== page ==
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Thursday, December 02, 2004

The Leaves Have All Fallen

This was the first day this season that I've had to layer up against the cold. There was a cool dampness in the air that felt like a storm on the horizon. It never did rain and we even managed a few, brief patches of sunshine.

A fallen wasp's nest

(Photo credit - Rob J)

-click to see the structure of a Paper wasp nest-

In just a single week it seems like the remaining bits of foliage in the park has fallen. A few days ago the Ash-throated Flycatcher, with its lemony underside, was able to disappear into the golden leaves of the gingko trees. Now all the hidden bird nests and wasp nests are easy to locate.

Today was Sean's fourth attempt to find the Ash-throated Flycatcher. We ran into Bob (the man who originally found the bird) and Juliette who had also not seen it. I was confident that I'd find it for them as I've been very lucky to be able to track it down each time I've been in the park.

Sean was convinced that he was jinx. I was beginning to believe him as we couldn't find it anywhere. Out of frustration, he sat down at the base of a huge Willow Oak on the Peninsula. Bob, Juliette and I walked around for a while then I went back to ask him if he had given up. He joked that the flycatcher was probably flying directly behind us and that's why we couldn't see it. He rationalized that if he stayed back he would see the flycatcher bringing up the rear. As he was talking something caught my eye at the edge of a patch of phragmites behind him. Wouldn't you know it, there was the flycatcher, directly on the other side of the tree from where Sean was sitting. You can't make these things up.

A dragonfly warming in the sun (Sympetrum vicinum)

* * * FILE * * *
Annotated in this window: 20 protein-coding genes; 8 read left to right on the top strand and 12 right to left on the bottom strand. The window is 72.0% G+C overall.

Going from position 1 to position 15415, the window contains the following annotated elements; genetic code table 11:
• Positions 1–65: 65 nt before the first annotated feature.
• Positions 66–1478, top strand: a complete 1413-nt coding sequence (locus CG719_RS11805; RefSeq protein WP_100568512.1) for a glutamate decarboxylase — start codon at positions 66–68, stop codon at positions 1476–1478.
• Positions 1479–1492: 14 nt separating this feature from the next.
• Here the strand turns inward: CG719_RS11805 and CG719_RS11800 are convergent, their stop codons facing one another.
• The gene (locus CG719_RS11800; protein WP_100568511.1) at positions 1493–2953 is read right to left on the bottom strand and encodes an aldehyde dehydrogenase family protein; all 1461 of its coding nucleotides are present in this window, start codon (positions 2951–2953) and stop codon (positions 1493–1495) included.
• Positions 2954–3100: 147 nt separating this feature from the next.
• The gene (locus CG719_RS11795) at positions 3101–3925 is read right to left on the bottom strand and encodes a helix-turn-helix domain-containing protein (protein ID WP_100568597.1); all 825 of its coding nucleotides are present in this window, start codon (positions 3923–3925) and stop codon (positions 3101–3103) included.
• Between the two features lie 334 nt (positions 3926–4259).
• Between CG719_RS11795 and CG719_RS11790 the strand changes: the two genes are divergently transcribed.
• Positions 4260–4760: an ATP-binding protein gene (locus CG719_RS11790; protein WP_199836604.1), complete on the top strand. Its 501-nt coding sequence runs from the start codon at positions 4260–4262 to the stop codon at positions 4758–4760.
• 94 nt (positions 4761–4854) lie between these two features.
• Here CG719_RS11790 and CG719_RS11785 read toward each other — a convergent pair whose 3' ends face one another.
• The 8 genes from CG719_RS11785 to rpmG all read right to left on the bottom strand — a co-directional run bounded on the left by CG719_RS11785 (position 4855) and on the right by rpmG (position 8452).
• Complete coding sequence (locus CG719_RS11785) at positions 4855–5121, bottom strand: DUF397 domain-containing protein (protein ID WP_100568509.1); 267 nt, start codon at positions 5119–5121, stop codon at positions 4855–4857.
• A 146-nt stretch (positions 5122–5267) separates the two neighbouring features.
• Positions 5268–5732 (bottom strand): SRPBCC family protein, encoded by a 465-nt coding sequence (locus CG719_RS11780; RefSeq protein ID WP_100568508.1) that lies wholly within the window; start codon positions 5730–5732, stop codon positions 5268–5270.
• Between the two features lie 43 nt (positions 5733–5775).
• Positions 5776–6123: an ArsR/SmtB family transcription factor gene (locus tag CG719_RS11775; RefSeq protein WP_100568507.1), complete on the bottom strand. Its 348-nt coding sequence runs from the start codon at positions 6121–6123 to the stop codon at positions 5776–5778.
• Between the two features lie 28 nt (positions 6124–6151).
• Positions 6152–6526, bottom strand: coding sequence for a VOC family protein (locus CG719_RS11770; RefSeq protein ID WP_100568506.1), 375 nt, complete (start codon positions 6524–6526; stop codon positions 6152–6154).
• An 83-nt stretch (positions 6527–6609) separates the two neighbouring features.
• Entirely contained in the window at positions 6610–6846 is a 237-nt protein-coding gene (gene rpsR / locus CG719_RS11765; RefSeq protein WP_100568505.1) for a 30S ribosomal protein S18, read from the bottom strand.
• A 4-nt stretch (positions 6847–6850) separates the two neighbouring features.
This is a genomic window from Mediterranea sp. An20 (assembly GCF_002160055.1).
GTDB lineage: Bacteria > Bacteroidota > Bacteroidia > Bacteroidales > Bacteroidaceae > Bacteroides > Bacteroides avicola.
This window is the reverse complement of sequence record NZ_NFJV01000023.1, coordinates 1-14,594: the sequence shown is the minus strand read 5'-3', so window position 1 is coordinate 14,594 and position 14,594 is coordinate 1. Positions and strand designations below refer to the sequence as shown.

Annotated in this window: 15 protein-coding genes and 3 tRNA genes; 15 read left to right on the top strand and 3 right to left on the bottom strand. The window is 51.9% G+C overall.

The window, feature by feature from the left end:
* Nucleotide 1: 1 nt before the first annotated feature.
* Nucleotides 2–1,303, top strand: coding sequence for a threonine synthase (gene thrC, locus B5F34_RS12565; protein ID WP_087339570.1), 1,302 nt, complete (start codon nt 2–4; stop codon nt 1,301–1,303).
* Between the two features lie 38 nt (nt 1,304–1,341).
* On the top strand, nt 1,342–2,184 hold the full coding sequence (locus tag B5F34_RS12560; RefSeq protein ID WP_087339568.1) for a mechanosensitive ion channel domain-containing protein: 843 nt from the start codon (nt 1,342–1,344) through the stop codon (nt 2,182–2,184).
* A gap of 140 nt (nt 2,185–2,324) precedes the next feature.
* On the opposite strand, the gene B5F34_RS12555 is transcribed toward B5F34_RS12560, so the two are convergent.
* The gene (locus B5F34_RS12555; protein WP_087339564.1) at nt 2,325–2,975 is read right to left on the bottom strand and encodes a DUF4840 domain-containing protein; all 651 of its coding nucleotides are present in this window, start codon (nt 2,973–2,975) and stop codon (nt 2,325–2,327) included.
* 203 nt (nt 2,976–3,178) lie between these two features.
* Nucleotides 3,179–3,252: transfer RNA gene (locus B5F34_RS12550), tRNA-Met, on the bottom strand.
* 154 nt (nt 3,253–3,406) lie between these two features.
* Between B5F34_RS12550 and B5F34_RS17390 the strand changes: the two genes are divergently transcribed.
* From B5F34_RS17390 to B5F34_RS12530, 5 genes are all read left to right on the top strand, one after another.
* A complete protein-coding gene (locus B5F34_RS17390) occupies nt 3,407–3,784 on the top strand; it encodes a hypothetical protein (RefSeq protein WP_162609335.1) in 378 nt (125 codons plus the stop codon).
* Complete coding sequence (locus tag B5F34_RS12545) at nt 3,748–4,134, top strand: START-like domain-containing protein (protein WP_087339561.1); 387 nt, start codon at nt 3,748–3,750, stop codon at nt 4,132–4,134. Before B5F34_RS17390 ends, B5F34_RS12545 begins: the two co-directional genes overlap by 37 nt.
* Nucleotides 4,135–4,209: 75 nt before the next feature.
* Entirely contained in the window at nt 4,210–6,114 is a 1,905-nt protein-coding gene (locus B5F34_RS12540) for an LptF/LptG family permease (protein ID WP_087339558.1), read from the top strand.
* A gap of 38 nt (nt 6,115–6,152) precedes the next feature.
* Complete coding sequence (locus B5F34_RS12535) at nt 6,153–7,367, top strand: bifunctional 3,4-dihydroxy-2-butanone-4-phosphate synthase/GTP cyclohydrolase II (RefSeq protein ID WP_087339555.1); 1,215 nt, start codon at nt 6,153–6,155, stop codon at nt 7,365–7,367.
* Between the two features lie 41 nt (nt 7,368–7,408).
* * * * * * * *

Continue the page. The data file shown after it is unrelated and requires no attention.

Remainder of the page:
(Photo credit - Rob J)

If that wasn't satisfying enough a few minutes later a Nashville Warbler was spotted in the Willow Oak. By the end of the day we had counted three species of warbler, all of whom should be somewhere very far south of New York City by now. I guess we really haven't had many days of below freezing weather yet so there are still plenty of insects buzzing around. I'm actually still hearing crickets in the woods.

Looking for dinner

(Photo credit - Rob J)

On the way home we stumbled upon one of the resident Red-tailed Hawks hunting from a low perch at the edge of the baseball fields. He kept looking down into a pile of leaves at the base of the tree in which he was perched. We quietly watched but he eventually flew off towards the 15th Street entrance of the park without a meal. I spotted another one of the adult hawks perched low next to the Litchfield Villa at 5th Street. It was too dark at that point for a photograph.

- - - - -

Prospect Park, 12/2/2004
Pied-billed Grebe (3, upper Lullwater.)
Great Blue Heron (Flying over Peninsula meadow.)
Wood Duck (2, Lullwater.) [Bob Bains]
Northern Shoveler (~400, Prospect Lake.)
Ruddy Duck
Red-tailed Hawk (2 adults, 1 juvenile.)
American Coot
Ring-billed Gull
Great Black-backed Gull
Ash-throated Flycatcher (Peninsula meadow near large Willow Oak.)
Red-breasted Nuthatch (Breeze Hill.) [Bob Bains]
White-breasted Nuthatch
Brown Creeper (2, Peninsula & near lamppost J249.)
Winter Wren (Near lamppost J249.)
Golden-crowned Kinglet (Several.)
Hermit Thrush (2, Peninsula & Lamppost J249.)
Nashville Warbler (Peninsula.)
Yellow-rumped Warbler (Peninsula.)
Wilson's Warbler (Behind Wellhouse, then later near lamppost J249.)
White-throated Sparrow
Dark-eyed Junco
American Goldfinch

Other resident species seen (or heard):
Canada Goose, Mute Swan, Mallard, Herring Gull, Rock Pigeon, Mourning Dove, Red-bellied Woodpecker, Downy Woodpecker, Blue Jay, American Crow, Tufted Titmouse (approx. 15-20, various locations.), European Starling, Song Sparrow, Northern Cardinal, House Sparrow

1 comment:

Katie said...

Your dragonfly is very similar to our version in the UK, Sympetrum striolatum.

Have a look at this.

Really enjoy reading your blog. Perhaps you might like mine?!


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